aPhotoEditor: You make lovely, almost decadent still lives. Many, but not all, involve food, and are inspired by Old Master paintings. Has a passion for food played a role in your life and career?
Paulette Tavormina: I grew up in a Sicilian family and, with that heritage, my grandparents lived a mile away. I spent a childhood surrounded by family and we spent a lot of time together. Most of that time was around the dinner table, or talking about the food we were going to have at the next holiday. I had an amazing grandmother that baked fresh bread. It came with the territory.
And when I first moved to Santa Fe and became a photographer, I was renting a studio with two other photographers. One was doing Mark Miller’s Coyote Cafe cookbook. I became good friends with Mark, so he asked me to photo-style the cookbook. I fell into photo-styling six or seven cookbooks. That’s how it all started.
Then, when I had taken a class at the Santa Fe Photographic Workshops, one of the professors said, “Paulette, you really need to specialize in something.” I thought food sounds perfect because one of my favorite things to do in Santa Fe was to go to the farmer’s market every Saturday morning with my friend Sarah. It was a ritual that I loved.
aPE: You said you were offered the chance to food-style the Mark Miller cookbooks. Does that mean you’d never done it before?
PT: Well, I did have a little bit of a background, as I had worked at Sotheby’s in New York for five or six years, and as a prop stylist in the film industry. That gave me my art history education. After Sotheby’s, I became a prop stylist for a commercial photographer here in New York.
A friend of a friend introduced us, and he took me on. I worked on Kent Cigarette shoots, AT&T shoots, Citibank. We worked on high-end commercial jobs, and he taught me how to find that perfect prop.
For example, if we were doing a scene that needed an English dartboard, and there wasn’t one in a prop house, I would run around going to English pubs, begging to borrow one. He gave me the experience I needed to be a stylist. It was a great education.
aPE: You’re now a successful fine art photographer, showing at the Robert Klein Gallery in Boston and you had your work at Paris Photo. At what point did you start shooting for yourself? Did you always make pictures for yourself, or did delving into photography commercially encourage you to make your own art as well?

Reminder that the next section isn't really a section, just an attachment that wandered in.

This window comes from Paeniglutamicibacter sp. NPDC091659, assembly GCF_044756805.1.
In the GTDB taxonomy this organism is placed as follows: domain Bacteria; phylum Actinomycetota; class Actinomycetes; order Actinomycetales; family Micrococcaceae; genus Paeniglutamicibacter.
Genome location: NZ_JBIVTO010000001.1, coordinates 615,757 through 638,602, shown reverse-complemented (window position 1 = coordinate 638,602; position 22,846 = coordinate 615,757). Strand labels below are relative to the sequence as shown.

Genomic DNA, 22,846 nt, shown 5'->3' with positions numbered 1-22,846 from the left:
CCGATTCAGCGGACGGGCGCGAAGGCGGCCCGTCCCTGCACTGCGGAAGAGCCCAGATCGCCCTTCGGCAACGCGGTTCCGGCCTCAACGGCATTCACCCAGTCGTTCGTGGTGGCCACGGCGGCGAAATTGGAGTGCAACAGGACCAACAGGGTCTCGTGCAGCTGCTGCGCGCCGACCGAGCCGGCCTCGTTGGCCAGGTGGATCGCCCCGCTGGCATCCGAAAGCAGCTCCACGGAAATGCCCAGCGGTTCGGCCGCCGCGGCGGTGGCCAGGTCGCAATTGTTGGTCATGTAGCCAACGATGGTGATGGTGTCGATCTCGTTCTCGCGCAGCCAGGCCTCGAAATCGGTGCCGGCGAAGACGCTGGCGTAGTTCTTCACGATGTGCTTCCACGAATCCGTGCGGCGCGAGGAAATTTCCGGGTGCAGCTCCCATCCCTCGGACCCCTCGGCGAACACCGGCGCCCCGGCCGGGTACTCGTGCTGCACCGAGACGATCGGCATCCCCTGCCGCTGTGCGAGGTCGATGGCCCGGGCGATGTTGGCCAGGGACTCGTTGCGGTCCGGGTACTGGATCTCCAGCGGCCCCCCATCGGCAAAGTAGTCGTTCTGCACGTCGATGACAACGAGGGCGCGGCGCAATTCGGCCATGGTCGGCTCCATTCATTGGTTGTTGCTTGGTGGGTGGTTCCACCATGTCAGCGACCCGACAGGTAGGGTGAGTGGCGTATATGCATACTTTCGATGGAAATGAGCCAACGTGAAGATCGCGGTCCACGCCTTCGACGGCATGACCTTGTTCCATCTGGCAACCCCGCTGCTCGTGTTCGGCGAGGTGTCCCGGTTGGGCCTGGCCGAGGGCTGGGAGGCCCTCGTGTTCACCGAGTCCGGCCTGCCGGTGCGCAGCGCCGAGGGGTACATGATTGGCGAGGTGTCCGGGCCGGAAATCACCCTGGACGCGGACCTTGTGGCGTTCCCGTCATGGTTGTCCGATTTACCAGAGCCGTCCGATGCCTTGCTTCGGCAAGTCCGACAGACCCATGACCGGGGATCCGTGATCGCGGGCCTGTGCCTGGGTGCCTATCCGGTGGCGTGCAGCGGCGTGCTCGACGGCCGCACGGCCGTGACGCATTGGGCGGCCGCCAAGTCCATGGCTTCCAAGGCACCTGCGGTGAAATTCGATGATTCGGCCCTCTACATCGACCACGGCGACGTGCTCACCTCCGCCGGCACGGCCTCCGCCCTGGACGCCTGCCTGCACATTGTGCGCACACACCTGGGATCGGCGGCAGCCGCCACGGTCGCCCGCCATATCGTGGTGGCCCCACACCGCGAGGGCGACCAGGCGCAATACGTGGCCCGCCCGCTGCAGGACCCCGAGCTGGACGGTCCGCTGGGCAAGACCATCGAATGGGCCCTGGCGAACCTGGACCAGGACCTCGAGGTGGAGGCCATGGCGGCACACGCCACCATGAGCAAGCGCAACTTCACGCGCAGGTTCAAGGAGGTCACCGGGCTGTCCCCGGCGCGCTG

PT: It started in New York after I became a stylist. I worked at a PR agency, and they asked me to go photograph Jean-Pierre Rampal, a famous flautist, after a concert.
All I had was this little Olympus clamshell camera, with a little, pop-up flash. I went to the concert, and lined up with the other photographers, and there I am with this little camera, and all the other photographers had their giant flash units. But I got the shot.
And I thought, “Well if my boss is going to hire me to do these events, I’m going to have to learn what to do.” So I took a class at ICP, and bought myself a manual Nikon camera, and just started learning. I went all over New York, photographing.
aPE: It’s so much fun, that phase when you’re roaming the streets of a big city, learning as you go.
PT: Then, in 1987, I moved to Santa Fe. I was working in the American Indian art business, and I’d loved that one photography class I had taken, so I took a black and white class at what was then the College of Santa Fe. You put the paper in the chemicals and an image that reflects back at you.
I was hooked.
Then, a friend who was an Indian dealer, said, “I have this historic Cochiti pottery collection, and I know you love photography, can you photograph it for a book I’d like to get together?”
I thought, now I need to learn how to do studio photography. It was 1990 and Santa Fe Photographic Workshops had just opened. I called Reid Callanan, whom I’d never met, and told him I had this potential job. I asked if he had a studio photography with lighting class.
He said, “No, actually, we don’t, but I will find you a photographer that can teach you.”
So he called up David Michael Kennedy. He was living in that little dusty town, Cerrillos, where they filmed Young Guns, and I drove out to his house every day from Santa Fe. He had a Hasselblad camera and some strobe lights.